Sunday, 23 September 2018

Hadrian's Wall Path

Wallsend → Heddon-on-the-Wall

sentius-tectonicus.jpg Distance: 16.50 miles
Ascent: 255 metres
Duration: 5 hours 18 minutes

Walls end
« Not walked | Not walked »

As hinted at ten days ago, it's time to start walking the last National Trail: the Wall. Today though, there's not been much Wall to see.

tyne-bridges.jpgHadrian's Wall extended from Wallsend on the Tyne to Bowness-on-Solway in Cumbria, but since its construction in the second century different parts have endured different fates. Here at the eastern end there's little evidence left on the ground. While the outline of a Roman fort can be made out at Wallsend, there's nothing to be seen of the Wall that passed through what is now modern Newcastle. The Path then takes to the riverbank, following the Tyne through the town (and under its famous bridges; we stopped to enjoy roast pork stotties from a stall in the busy market).

montagu-view-memorial.jpgOn the edge of the town a touching monument commemorates the Montagu View pit disaster of 1925. Thirty eight men and boys were killed by a surge of flood water and methane, caused by a routine blast penetrating into the abandoned workings of the adjacent Paradise Pit. The men who laid the blasting charges were covering for others who had overslept on the day; the pit plans - which would have shown the surrounding workings - weren't available. This avoidable accident took the lives of 22 people from the small village of Scotswood, a devastating loss.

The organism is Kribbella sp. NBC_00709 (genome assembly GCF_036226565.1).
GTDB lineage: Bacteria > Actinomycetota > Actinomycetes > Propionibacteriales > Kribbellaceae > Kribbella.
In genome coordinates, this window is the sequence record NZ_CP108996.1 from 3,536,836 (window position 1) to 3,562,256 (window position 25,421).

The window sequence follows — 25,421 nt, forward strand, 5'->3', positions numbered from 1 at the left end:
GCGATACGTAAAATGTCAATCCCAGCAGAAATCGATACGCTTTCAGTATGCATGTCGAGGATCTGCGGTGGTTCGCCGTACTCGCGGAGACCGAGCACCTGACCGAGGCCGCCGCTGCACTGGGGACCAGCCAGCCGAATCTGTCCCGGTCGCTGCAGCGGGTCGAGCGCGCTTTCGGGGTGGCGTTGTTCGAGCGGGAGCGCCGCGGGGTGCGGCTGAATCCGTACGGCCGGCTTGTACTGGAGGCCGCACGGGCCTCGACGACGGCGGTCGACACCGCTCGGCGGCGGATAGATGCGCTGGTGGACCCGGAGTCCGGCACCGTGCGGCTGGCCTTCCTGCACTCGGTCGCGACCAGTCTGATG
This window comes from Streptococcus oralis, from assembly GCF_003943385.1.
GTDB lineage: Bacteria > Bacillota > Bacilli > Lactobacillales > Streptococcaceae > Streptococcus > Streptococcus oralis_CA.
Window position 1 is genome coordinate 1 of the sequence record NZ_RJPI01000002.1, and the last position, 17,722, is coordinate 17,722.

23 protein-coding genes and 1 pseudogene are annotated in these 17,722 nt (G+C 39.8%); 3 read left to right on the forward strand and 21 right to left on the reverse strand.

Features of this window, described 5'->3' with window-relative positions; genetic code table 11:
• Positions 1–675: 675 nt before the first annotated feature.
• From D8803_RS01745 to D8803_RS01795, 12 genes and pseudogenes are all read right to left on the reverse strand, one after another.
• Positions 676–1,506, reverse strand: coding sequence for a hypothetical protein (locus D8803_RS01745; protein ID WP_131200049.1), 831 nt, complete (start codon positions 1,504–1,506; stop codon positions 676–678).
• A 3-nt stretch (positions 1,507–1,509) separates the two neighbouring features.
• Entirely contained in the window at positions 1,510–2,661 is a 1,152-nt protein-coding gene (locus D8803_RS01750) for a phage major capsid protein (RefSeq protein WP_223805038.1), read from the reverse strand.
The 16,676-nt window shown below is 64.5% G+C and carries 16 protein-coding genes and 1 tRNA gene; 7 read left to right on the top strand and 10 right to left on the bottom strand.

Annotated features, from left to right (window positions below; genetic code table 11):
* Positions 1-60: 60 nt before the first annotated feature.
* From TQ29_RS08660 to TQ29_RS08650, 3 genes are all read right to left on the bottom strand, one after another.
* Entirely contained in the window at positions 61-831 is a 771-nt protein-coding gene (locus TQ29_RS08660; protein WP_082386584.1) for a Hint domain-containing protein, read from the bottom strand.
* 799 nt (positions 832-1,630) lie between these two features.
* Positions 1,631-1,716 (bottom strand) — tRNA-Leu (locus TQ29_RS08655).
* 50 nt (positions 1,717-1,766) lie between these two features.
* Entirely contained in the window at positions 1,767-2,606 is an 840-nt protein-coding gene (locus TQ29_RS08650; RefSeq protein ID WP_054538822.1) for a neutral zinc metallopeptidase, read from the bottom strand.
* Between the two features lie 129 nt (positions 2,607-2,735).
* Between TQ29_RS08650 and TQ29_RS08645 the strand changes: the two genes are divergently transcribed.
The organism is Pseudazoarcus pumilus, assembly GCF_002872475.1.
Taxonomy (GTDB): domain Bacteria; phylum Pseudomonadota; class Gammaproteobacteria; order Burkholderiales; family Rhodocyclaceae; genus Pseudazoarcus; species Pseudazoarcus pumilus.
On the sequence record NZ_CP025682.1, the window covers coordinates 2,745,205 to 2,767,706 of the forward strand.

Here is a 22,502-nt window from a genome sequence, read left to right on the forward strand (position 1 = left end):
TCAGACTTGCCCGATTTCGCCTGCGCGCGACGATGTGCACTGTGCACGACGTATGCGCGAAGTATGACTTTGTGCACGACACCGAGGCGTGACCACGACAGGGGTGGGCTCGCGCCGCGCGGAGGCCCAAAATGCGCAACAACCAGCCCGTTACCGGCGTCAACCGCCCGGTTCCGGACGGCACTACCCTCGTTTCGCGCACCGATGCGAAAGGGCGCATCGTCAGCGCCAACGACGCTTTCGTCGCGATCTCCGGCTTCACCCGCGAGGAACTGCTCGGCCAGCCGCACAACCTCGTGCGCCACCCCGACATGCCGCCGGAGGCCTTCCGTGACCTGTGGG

heddons-wall.jpgHadrian's Wall Path crosses the A1 and finally heads north and uphill to the village of Heddon-on-the-Wall where at last the remains of the actual wall are visible (though not directly on the route of the Path). The wall's an impressive structure. We've seen it before on our Pennine Way traverse, but found it hard to imagine the extent of the structure. Walking its entire length this week, even though evidence of the physical wall will be missing in many places, will enable us to appreciate first hand the sheer enormity of this coast-to-coast construction.

Notes for future walkers:

  • At Segedunum, take a moment to walk to the north west corner of the fort where a reconstruction of the wall shows its estimated height.
  • The actual starting point of the National Trail isn't entirely clear, but seems to be the sculpture of a Roman soldier in the Segedunum car park.
  • The Path has been rerouted away from the river bank at NZ 151 652, running north until it joins the Waggonway running west.
  • The existing stretch of wall in Heddon-on-the-Wall is on the south side of the B6528 just east of the village.

Posted by pab at 20:06 | Comments will be back one day. Please email me instead!